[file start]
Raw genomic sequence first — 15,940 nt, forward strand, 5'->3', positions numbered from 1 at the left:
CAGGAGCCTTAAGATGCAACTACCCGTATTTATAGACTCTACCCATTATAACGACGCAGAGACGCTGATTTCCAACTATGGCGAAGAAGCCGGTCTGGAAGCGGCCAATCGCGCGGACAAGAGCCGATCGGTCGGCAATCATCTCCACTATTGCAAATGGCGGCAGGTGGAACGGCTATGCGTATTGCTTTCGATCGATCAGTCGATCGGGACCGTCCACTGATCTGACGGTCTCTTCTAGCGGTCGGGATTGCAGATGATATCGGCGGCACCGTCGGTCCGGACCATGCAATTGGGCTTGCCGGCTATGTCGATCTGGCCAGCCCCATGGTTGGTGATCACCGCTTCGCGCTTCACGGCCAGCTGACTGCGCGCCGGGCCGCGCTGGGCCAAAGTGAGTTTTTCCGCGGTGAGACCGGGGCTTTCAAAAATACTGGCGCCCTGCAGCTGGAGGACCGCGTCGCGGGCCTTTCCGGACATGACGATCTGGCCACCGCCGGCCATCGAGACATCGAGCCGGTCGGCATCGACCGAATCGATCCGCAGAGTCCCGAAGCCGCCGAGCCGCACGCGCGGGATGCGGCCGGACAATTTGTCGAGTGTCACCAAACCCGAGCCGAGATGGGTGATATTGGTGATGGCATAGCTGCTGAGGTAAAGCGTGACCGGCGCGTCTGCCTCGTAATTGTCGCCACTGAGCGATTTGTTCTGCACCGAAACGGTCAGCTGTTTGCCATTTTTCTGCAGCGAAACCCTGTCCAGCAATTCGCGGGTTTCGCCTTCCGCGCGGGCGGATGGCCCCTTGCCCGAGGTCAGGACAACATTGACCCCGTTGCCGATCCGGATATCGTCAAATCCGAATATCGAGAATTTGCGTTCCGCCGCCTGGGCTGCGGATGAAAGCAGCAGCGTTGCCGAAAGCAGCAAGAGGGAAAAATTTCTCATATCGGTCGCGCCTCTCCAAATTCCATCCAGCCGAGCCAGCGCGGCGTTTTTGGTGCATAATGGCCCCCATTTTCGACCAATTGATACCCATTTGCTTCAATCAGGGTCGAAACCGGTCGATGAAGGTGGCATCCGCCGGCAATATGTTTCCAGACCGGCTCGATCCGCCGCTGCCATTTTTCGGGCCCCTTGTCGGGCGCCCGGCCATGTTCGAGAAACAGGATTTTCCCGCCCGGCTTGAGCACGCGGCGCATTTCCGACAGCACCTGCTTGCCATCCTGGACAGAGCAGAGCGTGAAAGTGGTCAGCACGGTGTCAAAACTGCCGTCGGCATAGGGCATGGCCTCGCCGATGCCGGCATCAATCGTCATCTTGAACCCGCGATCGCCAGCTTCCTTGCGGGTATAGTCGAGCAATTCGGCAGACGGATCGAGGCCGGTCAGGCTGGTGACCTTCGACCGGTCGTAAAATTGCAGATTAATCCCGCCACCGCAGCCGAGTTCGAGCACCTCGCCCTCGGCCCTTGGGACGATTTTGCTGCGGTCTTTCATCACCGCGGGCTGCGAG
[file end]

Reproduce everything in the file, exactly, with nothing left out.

Raw genomic sequence first — 15,940 nt, forward strand, 5'->3', positions numbered from 1 at the left:
CAGGAGCCTTAAGATGCAACTACCCGTATTTATAGACTCTACCCATTATAACGACGCAGAGACGCTGATTTCCAACTATGGCGAAGAAGCCGGTCTGGAAGCGGCCAATCGCGCGGACAAGAGCCGATCGGTCGGCAATCATCTCCACTATTGCAAATGGCGGCAGGTGGAACGGCTATGCGTATTGCTTTCGATCGATCAGTCGATCGGGACCGTCCACTGATCTGACGGTCTCTTCTAGCGGTCGGGATTGCAGATGATATCGGCGGCACCGTCGGTCCGGACCATGCAATTGGGCTTGCCGGCTATGTCGATCTGGCCAGCCCCATGGTTGGTGATCACCGCTTCGCGCTTCACGGCCAGCTGACTGCGCGCCGGGCCGCGCTGGGCCAAAGTGAGTTTTTCCGCGGTGAGACCGGGGCTTTCAAAAATACTGGCGCCCTGCAGCTGGAGGACCGCGTCGCGGGCCTTTCCGGACATGACGATCTGGCCACCGCCGGCCATCGAGACATCGAGCCGGTCGGCATCGACCGAATCGATCCGCAGAGTCCCGAAGCCGCCGAGCCGCACGCGCGGGATGCGGCCGGACAATTTGTCGAGTGTCACCAAACCCGAGCCGAGATGGGTGATATTGGTGATGGCATAGCTGCTGAGGTAAAGCGTGACCGGCGCGTCTGCCTCGTAATTGTCGCCACTGAGCGATTTGTTCTGCACCGAAACGGTCAGCTGTTTGCCATTTTTCTGCAGCGAAACCCTGTCCAGCAATTCGCGGGTTTCGCCTTCCGCGCGGGCGGATGGCCCCTTGCCCGAGGTCAGGACAACATTGACCCCGTTGCCGATCCGGATATCGTCAAATCCGAATATCGAGAATTTGCGTTCCGCCGCCTGGGCTGCGGATGAAAGCAGCAGCGTTGCCGAAAGCAGCAAGAGGGAAAAATTTCTCATATCGGTCGCGCCTCTCCAAATTCCATCCAGCCGAGCCAGCGCGGCGTTTTTGGTGCATAATGGCCCCCATTTTCGACCAATTGATACCCATTTGCTTCAATCAGGGTCGAAACCGGTCGATGAAGGTGGCATCCGCCGGCAATATGTTTCCAGACCGGCTCGATCCGCCGCTGCCATTTTTCGGGCCCCTTGTCGGGCGCCCGGCCATGTTCGAGAAACAGGATTTTCCCGCCCGGCTTGAGCACGCGGCGCATTTCCGACAGCACCTGCTTGCCATCCTGGACAGAGCAGAGCGTGAAAGTGGTCAGCACGGTGTCAAAACTGCCGTCGGCATAGGGCATGGCCTCGCCGATGCCGGCATCAATCGTCATCTTGAACCCGCGATCGCCAGCTTCCTTGCGGGTATAGTCGAGCAATTCGGCAGACGGATCGAGGCCGGTCAGGCTGGTGACCTTCGACCGGTCGTAAAATTGCAGATTAATCCCGCCACCGCAGCCGAGTTCGAGCACCTCGCCCTCGGCCCTTGGGACGATTTTGCTGCGGTCTTTCATCACCGCGGGCTGCGAG